Water damaged surface


Need a little help repairing a water damaged cherry dining table. This is a quality piece built in the mid 50's with that period's deep red stain. A roof leak has left the surface a bit cloudy which rings a bell in my head but I don't recall the exact key to the problem. Would this be a shellac finish? It seems to me that there is a fix for this but I just don't recall it. Any help would be appreciated.
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C & M wrote:

Sounds like an insurance claim.
Get a pro to evaluate before you try to save a buck.
After all, that's why you pay those premiums.
Lew
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If you're set on trying to fix this yourself, here is what Bob Flexner has to say on the subject in this book _Understanding Wood Finishing_. He talks specifically about water rings from a glass, but it should apply to any moisture that has penetrated a finish. He suggest first trying applying an oily substance, such as furniture polish, petroleum jelly, or mayonnaise (his suggestion, not mine) and allowing it to remain on the surface overnight. He states that the oil has a greater affinity to the finish than water and will sometimes replace the water if the damage is superficial.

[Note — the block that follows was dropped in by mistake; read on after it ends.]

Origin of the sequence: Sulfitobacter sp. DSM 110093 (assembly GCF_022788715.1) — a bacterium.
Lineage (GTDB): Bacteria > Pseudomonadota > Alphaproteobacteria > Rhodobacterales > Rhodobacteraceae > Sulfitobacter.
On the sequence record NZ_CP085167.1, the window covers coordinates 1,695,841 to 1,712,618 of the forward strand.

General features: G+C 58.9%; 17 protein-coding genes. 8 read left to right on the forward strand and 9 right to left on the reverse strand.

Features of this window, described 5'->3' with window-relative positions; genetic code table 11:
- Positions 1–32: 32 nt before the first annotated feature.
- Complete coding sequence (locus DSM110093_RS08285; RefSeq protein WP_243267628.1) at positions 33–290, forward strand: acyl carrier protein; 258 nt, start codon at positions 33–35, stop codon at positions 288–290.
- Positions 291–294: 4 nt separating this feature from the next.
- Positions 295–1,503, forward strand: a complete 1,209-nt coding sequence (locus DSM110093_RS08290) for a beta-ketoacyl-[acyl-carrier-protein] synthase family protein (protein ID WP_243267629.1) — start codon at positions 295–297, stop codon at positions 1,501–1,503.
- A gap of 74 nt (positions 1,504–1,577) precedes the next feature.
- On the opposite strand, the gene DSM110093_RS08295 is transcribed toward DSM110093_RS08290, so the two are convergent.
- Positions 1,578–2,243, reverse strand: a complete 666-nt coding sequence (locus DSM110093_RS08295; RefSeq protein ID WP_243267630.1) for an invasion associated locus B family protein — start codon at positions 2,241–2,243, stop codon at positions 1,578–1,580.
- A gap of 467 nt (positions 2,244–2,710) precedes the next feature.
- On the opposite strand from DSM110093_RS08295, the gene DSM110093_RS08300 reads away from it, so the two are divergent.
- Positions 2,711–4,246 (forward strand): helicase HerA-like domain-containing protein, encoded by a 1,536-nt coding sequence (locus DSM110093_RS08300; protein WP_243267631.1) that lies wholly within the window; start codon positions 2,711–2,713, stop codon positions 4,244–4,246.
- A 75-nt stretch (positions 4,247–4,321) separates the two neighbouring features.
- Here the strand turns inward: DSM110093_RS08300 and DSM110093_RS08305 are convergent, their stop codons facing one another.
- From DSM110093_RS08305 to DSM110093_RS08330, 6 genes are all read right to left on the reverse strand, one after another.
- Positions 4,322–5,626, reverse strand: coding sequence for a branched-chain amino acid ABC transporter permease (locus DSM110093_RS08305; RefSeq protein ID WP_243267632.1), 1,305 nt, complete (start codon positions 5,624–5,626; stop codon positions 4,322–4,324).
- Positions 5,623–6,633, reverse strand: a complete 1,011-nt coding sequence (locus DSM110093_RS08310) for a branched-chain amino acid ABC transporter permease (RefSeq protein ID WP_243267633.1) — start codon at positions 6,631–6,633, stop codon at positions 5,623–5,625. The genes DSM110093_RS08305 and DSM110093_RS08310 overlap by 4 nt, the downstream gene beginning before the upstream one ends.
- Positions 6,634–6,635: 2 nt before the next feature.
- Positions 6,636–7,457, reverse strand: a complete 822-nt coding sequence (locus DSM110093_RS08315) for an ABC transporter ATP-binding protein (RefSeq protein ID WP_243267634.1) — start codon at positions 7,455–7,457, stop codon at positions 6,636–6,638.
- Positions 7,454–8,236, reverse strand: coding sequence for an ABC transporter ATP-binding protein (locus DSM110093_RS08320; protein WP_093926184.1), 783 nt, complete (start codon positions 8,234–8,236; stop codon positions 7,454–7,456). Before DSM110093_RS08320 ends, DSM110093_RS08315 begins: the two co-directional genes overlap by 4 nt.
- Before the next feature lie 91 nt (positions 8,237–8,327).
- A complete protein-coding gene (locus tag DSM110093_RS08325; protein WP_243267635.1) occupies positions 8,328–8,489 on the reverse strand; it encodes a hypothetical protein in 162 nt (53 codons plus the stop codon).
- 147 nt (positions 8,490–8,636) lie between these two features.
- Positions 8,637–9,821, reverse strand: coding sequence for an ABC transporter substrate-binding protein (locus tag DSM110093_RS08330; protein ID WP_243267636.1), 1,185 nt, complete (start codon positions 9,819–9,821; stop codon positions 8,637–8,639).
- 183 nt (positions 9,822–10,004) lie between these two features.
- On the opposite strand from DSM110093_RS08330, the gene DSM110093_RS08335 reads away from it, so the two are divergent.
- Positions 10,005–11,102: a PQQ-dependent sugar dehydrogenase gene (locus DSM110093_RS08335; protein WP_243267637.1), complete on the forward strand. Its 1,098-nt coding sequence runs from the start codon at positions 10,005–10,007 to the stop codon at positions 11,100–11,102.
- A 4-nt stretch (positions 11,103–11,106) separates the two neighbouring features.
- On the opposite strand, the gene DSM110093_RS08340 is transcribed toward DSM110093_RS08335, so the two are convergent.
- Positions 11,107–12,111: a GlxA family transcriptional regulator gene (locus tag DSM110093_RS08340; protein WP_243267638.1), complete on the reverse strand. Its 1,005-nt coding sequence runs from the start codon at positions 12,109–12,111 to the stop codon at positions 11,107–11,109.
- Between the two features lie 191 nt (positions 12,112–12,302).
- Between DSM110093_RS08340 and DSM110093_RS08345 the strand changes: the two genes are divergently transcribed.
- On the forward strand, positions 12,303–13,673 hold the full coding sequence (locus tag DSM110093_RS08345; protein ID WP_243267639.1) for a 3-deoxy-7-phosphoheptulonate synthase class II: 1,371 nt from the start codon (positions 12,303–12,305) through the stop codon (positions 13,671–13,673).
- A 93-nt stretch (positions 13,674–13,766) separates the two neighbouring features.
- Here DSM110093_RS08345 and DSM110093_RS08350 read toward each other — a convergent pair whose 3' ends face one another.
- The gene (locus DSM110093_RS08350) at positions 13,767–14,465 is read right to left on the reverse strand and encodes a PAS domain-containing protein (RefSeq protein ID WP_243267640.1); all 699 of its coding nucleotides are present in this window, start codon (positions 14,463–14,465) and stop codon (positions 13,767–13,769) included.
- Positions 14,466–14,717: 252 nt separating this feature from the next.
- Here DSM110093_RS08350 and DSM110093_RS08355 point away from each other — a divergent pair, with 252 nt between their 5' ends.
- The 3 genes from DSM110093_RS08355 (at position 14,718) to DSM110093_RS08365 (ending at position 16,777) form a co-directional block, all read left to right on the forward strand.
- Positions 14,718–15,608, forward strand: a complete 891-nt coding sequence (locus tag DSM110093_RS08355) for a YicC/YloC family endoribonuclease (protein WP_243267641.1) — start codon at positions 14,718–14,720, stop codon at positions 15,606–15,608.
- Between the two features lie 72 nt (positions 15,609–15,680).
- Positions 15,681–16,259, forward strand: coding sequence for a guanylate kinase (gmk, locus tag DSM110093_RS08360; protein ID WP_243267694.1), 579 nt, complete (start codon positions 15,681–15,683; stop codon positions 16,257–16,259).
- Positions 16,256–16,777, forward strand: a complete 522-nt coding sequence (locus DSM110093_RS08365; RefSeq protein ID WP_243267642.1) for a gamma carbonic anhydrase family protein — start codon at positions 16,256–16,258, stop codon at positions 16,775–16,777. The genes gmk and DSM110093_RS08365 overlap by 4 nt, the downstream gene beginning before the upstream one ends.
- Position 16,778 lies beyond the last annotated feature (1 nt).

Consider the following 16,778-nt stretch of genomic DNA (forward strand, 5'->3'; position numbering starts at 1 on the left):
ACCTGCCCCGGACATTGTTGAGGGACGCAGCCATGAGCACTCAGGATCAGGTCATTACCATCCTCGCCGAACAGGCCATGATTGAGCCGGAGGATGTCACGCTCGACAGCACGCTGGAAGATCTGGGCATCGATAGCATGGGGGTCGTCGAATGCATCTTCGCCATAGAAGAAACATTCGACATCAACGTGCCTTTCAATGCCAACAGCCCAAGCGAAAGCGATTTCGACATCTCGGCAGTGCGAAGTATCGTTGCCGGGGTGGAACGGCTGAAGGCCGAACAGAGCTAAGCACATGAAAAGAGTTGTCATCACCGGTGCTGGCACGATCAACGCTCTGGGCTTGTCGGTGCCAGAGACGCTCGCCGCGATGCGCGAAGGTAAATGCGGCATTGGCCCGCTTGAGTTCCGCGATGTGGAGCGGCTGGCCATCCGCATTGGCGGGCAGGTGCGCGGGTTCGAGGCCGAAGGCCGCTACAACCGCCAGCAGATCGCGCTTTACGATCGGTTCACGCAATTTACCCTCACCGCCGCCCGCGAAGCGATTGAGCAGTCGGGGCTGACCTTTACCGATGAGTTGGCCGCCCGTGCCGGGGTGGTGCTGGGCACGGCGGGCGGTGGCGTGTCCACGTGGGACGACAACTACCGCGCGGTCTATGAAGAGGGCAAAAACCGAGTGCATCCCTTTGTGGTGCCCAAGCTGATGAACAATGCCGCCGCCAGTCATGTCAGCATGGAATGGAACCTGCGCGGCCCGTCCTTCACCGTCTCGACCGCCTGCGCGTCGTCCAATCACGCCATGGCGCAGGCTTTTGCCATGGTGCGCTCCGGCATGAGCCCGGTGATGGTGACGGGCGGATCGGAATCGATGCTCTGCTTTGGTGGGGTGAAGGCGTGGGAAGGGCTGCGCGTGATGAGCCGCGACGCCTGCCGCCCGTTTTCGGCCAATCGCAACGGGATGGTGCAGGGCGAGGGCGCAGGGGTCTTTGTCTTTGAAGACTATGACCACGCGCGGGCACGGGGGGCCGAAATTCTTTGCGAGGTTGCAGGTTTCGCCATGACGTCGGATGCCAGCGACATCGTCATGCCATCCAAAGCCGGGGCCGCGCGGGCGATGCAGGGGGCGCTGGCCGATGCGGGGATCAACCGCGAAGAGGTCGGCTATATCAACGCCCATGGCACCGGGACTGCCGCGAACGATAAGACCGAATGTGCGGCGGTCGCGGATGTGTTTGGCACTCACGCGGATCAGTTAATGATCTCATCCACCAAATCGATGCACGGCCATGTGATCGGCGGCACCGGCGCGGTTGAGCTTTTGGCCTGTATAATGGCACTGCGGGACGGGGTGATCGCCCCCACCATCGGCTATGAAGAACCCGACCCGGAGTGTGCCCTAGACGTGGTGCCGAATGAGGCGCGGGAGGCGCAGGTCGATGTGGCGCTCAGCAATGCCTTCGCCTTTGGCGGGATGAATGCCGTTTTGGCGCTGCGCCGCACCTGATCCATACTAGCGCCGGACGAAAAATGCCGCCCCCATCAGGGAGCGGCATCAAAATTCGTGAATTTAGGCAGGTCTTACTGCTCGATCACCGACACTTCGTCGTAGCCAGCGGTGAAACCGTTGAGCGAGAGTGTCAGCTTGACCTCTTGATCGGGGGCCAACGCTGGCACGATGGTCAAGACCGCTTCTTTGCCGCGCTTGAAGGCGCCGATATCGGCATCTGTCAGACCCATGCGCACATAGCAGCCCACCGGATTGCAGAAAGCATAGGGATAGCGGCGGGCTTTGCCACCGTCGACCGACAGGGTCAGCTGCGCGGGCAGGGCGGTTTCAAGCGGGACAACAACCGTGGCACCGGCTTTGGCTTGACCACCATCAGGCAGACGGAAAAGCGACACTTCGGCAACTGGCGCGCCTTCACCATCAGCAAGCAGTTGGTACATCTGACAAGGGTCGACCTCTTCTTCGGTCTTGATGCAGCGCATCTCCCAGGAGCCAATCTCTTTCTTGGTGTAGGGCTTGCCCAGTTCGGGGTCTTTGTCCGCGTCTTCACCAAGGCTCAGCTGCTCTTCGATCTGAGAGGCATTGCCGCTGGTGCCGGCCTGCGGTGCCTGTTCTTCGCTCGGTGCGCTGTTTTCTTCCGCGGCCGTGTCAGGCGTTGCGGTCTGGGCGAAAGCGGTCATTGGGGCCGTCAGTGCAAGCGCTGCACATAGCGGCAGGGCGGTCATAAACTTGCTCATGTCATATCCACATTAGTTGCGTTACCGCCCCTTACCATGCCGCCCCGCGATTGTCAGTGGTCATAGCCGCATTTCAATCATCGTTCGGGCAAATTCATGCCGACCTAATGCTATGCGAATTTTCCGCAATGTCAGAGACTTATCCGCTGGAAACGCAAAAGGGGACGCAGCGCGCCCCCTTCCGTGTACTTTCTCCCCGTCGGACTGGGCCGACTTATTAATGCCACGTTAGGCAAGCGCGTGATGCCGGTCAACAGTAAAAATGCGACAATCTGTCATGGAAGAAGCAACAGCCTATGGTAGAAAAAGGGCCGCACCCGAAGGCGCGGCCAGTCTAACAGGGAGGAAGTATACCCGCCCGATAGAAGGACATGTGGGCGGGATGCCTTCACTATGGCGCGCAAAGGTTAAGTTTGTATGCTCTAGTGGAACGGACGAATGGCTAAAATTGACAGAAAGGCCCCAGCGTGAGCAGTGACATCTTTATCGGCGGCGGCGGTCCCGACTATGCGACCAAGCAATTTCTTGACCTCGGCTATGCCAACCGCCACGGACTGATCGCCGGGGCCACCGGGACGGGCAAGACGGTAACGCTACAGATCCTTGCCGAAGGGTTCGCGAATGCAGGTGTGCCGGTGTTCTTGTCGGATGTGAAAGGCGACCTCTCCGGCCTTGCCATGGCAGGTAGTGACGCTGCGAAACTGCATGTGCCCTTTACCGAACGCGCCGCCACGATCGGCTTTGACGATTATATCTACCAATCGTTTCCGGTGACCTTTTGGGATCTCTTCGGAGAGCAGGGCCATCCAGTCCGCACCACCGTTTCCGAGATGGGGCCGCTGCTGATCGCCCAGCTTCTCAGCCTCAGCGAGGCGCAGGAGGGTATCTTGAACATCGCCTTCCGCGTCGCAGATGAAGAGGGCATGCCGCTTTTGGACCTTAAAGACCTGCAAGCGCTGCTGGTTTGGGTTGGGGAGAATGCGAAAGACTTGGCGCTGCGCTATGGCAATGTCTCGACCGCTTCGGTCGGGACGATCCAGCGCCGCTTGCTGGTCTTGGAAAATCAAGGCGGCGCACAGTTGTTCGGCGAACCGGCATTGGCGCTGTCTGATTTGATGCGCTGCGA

If that doesn't work, you have to decide how much you want to work on this. Flexner's next suggestion is to wipe the finish with a cloth dampened with alcohol. Quoting from his section on this:
"Dampen a cloth with any commonly available alcohol (denature alcohol is best) and wipe it gently over the damaged area. Since alcohol will dissolve shellac and damage lacquer and water base, in addition to causing water rings itself, begin with a very slight dampening and add more alcohol if necessary, observing closely what is happening. You will have the cloth dampened enough when it leaves the appearance of a comet's tail trailing as you wipe. The comet's tail is caused by the alcohol evaporating. Don't rub hard. Wiping with alcohol will remove water rings in all but the most severe cases."
If the above doesn't do the job, my suggestion would be to leave it to a pro to decide the next step. As for the type of finish, I don't know what people were using in the 50s as a finish, however, I'd be surprised to find a commercial operation (if this is, in fact, a commercially-made piece), to use shellac.
todd
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